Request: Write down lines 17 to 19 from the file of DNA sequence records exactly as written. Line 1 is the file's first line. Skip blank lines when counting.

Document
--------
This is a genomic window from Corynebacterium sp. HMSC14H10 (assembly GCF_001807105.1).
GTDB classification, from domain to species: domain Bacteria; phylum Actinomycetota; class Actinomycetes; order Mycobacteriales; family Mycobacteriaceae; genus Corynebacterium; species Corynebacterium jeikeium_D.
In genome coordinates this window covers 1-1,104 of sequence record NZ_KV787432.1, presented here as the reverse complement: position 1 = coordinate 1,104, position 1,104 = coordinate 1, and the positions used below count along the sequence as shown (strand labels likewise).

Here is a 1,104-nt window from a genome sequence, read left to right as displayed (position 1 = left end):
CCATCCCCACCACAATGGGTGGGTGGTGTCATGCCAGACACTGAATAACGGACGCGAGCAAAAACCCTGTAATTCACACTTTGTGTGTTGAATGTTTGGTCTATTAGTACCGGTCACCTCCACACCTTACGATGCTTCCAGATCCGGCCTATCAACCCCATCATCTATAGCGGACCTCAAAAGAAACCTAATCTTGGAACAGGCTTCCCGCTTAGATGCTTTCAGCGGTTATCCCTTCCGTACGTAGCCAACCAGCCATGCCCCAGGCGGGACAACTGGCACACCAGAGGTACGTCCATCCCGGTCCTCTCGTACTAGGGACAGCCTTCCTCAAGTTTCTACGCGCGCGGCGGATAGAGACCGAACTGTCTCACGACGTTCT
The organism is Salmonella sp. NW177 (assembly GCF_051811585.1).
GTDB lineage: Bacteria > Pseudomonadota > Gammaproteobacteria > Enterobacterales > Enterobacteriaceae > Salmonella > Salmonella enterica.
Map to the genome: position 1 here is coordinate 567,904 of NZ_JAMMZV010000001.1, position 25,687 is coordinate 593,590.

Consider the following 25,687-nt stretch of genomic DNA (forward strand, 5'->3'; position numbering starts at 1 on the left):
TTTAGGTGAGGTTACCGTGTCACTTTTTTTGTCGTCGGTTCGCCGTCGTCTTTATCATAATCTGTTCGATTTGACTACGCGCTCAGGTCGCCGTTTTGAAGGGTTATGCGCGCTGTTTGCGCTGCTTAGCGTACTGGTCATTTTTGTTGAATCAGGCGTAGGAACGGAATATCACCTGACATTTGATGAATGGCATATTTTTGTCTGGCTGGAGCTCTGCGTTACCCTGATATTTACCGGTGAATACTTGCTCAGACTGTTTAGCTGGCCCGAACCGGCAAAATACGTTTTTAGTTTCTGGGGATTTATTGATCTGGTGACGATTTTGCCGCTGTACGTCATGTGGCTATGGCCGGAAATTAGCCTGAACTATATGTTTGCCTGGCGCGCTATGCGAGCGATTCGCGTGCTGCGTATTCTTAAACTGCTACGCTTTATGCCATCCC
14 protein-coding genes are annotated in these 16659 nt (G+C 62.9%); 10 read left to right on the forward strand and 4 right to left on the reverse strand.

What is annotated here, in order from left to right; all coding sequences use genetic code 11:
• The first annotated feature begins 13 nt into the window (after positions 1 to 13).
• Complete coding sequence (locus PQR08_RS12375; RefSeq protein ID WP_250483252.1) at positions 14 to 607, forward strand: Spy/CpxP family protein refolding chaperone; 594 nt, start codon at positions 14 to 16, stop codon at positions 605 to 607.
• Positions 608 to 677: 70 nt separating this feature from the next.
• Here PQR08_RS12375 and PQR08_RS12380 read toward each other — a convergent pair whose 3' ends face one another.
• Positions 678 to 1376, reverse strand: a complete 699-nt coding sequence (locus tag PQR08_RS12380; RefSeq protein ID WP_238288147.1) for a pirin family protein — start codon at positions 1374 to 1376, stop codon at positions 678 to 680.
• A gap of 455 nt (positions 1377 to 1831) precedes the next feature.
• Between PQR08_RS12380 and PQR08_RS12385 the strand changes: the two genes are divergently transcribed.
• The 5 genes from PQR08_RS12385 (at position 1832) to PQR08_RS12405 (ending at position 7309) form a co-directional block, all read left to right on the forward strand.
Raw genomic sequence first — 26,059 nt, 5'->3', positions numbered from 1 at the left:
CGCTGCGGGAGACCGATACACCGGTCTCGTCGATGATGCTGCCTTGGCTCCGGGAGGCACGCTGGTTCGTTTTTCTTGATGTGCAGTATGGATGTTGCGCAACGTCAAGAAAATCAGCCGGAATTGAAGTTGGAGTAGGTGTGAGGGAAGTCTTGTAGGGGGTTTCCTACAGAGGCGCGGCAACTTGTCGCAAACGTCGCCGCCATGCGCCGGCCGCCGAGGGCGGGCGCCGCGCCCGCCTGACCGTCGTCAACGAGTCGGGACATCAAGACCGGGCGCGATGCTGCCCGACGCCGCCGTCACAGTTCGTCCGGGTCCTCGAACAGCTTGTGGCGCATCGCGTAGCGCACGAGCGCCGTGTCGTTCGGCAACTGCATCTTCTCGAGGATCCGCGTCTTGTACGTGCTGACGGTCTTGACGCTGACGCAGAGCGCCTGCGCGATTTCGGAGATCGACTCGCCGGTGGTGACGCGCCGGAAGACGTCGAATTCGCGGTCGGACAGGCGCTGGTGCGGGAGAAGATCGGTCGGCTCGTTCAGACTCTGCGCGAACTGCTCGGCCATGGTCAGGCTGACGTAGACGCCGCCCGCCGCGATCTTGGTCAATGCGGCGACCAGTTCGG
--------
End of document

• Positions 678 to 1376, reverse strand: a complete 699-nt coding sequence (locus tag PQR08_RS12380; RefSeq protein ID WP_238288147.1) for a pirin family protein — start codon at positions 1374 to 1376, stop codon at positions 678 to 680.
• A gap of 455 nt (positions 1377 to 1831) precedes the next feature.
• Between PQR08_RS12380 and PQR08_RS12385 the strand changes: the two genes are divergently transcribed.